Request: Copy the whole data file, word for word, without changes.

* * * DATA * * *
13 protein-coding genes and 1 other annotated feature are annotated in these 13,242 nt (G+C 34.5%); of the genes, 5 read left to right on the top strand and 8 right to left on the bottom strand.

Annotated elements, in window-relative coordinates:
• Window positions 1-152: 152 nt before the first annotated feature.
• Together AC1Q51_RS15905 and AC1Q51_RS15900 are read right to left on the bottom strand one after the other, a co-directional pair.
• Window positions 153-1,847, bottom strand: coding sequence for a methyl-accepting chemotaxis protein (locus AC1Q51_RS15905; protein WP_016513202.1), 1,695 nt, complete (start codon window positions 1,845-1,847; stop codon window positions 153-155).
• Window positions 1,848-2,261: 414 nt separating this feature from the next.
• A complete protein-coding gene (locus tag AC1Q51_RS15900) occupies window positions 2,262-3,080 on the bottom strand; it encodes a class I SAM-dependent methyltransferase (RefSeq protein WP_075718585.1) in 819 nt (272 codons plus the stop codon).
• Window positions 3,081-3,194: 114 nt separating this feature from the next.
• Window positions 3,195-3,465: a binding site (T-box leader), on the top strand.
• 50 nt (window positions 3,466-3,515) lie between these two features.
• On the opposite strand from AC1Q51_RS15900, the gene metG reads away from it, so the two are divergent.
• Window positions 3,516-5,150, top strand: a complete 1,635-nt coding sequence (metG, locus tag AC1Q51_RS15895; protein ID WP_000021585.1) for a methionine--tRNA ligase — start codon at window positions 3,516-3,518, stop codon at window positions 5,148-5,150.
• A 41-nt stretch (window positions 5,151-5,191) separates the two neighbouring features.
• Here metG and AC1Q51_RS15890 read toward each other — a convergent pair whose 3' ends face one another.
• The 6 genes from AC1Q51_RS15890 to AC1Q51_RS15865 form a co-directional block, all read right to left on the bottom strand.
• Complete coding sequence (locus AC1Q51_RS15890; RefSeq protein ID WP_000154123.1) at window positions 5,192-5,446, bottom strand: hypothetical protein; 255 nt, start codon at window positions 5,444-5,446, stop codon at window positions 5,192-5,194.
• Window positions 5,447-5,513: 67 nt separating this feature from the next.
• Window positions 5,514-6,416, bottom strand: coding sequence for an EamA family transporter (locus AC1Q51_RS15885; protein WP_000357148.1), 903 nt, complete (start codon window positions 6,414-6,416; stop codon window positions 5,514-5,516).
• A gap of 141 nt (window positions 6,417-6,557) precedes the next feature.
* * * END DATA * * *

13 protein-coding genes and 1 other annotated feature are annotated in these 13,242 nt (G+C 34.5%); of the genes, 5 read left to right on the top strand and 8 right to left on the bottom strand.

Annotated elements, in window-relative coordinates:
• Window positions 1-152: 152 nt before the first annotated feature.
• Together AC1Q51_RS15905 and AC1Q51_RS15900 are read right to left on the bottom strand one after the other, a co-directional pair.
• Window positions 153-1,847, bottom strand: coding sequence for a methyl-accepting chemotaxis protein (locus AC1Q51_RS15905; protein WP_016513202.1), 1,695 nt, complete (start codon window positions 1,845-1,847; stop codon window positions 153-155).
• Window positions 1,848-2,261: 414 nt separating this feature from the next.
• A complete protein-coding gene (locus tag AC1Q51_RS15900) occupies window positions 2,262-3,080 on the bottom strand; it encodes a class I SAM-dependent methyltransferase (RefSeq protein WP_075718585.1) in 819 nt (272 codons plus the stop codon).
• Window positions 3,081-3,194: 114 nt separating this feature from the next.
• Window positions 3,195-3,465: a binding site (T-box leader), on the top strand.
• 50 nt (window positions 3,466-3,515) lie between these two features.
• On the opposite strand from AC1Q51_RS15900, the gene metG reads away from it, so the two are divergent.
• Window positions 3,516-5,150, top strand: a complete 1,635-nt coding sequence (metG, locus tag AC1Q51_RS15895; protein ID WP_000021585.1) for a methionine--tRNA ligase — start codon at window positions 3,516-3,518, stop codon at window positions 5,148-5,150.
• A 41-nt stretch (window positions 5,151-5,191) separates the two neighbouring features.
• Here metG and AC1Q51_RS15890 read toward each other — a convergent pair whose 3' ends face one another.
• The 6 genes from AC1Q51_RS15890 to AC1Q51_RS15865 form a co-directional block, all read right to left on the bottom strand.
• Complete coding sequence (locus AC1Q51_RS15890; RefSeq protein ID WP_000154123.1) at window positions 5,192-5,446, bottom strand: hypothetical protein; 255 nt, start codon at window positions 5,444-5,446, stop codon at window positions 5,192-5,194.
• Window positions 5,447-5,513: 67 nt separating this feature from the next.
• Window positions 5,514-6,416, bottom strand: coding sequence for an EamA family transporter (locus AC1Q51_RS15885; protein WP_000357148.1), 903 nt, complete (start codon window positions 6,414-6,416; stop codon window positions 5,514-5,516).
• A gap of 141 nt (window positions 6,417-6,557) precedes the next feature.